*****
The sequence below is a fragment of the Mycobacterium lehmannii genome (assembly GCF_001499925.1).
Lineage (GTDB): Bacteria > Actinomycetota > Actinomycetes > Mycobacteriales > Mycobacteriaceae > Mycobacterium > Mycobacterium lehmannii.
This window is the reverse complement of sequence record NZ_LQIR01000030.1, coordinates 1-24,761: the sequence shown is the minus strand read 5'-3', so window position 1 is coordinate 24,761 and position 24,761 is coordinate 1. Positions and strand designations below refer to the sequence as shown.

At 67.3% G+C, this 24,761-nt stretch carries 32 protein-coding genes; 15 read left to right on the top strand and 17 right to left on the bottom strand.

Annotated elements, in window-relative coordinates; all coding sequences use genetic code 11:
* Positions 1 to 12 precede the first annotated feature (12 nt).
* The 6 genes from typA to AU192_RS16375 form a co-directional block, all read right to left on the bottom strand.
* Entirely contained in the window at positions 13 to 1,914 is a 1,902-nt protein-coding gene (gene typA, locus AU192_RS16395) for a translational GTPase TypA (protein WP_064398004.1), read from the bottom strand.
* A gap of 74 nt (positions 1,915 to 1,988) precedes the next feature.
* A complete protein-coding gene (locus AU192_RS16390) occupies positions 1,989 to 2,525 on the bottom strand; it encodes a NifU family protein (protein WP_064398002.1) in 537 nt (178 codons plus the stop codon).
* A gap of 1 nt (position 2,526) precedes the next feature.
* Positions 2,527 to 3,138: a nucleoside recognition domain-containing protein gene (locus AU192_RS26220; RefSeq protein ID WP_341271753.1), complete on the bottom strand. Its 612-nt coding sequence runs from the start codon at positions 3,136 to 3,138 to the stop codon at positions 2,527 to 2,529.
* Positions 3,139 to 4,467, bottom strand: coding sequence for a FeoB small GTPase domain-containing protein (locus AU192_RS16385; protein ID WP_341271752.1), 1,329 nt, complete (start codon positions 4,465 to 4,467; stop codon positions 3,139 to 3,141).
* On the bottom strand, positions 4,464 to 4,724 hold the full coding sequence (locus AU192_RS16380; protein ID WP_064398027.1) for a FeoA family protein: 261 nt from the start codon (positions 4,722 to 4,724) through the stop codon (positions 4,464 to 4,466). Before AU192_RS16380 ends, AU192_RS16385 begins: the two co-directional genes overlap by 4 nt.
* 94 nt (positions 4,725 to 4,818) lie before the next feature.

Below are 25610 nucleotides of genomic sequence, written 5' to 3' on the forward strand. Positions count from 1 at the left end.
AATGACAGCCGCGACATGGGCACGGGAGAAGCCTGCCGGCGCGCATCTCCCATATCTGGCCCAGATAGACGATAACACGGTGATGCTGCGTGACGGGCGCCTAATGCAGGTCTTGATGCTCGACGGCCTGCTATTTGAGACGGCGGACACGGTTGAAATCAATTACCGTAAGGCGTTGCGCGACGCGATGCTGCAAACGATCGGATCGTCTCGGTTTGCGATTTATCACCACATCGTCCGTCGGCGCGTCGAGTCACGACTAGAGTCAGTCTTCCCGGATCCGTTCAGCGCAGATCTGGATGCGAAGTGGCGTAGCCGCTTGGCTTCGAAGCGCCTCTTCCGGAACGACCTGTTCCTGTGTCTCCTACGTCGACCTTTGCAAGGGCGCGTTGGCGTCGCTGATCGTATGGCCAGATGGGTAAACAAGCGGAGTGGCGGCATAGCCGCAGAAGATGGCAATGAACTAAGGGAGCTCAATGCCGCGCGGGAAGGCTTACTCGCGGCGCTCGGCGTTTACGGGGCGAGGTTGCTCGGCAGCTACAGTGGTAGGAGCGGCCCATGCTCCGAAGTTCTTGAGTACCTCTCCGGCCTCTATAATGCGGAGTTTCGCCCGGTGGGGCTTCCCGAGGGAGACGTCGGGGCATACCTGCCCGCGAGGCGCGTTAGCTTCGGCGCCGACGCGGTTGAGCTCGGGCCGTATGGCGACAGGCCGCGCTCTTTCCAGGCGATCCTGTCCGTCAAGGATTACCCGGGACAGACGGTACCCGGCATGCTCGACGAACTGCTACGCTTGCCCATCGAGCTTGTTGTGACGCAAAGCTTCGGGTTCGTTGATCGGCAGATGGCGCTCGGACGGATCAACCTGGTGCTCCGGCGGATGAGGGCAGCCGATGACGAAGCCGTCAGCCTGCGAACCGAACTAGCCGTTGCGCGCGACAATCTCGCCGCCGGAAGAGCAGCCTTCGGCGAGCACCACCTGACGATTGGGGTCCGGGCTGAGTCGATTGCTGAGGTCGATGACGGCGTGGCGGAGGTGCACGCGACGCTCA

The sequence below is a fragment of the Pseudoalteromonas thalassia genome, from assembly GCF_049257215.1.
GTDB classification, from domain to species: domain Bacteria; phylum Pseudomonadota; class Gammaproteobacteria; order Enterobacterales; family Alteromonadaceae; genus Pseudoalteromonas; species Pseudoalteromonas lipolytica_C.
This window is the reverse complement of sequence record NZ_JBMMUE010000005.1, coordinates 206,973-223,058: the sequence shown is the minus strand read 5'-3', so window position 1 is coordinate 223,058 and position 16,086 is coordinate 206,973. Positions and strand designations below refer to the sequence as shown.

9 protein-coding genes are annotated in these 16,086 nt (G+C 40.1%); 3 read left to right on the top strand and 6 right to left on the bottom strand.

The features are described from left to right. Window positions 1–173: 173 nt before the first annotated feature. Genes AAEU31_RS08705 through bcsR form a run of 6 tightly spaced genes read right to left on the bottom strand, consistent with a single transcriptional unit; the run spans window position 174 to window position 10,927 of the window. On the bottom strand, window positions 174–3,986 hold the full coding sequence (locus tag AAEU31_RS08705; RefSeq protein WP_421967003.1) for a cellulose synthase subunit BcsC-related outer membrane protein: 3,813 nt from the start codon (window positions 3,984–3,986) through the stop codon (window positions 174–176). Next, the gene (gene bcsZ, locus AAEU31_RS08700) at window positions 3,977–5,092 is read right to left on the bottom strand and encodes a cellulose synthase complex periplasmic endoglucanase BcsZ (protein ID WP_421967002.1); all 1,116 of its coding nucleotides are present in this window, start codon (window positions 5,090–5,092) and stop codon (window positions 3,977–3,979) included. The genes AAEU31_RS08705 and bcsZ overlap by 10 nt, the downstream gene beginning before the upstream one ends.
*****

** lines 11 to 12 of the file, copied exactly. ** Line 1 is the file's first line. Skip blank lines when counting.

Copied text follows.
* A gap of 1 nt (position 2,526) precedes the next feature.
* Positions 2,527 to 3,138: a nucleoside recognition domain-containing protein gene (locus AU192_RS26220; RefSeq protein ID WP_341271753.1), complete on the bottom strand. Its 612-nt coding sequence runs from the start codon at positions 3,136 to 3,138 to the stop codon at positions 2,527 to 2,529.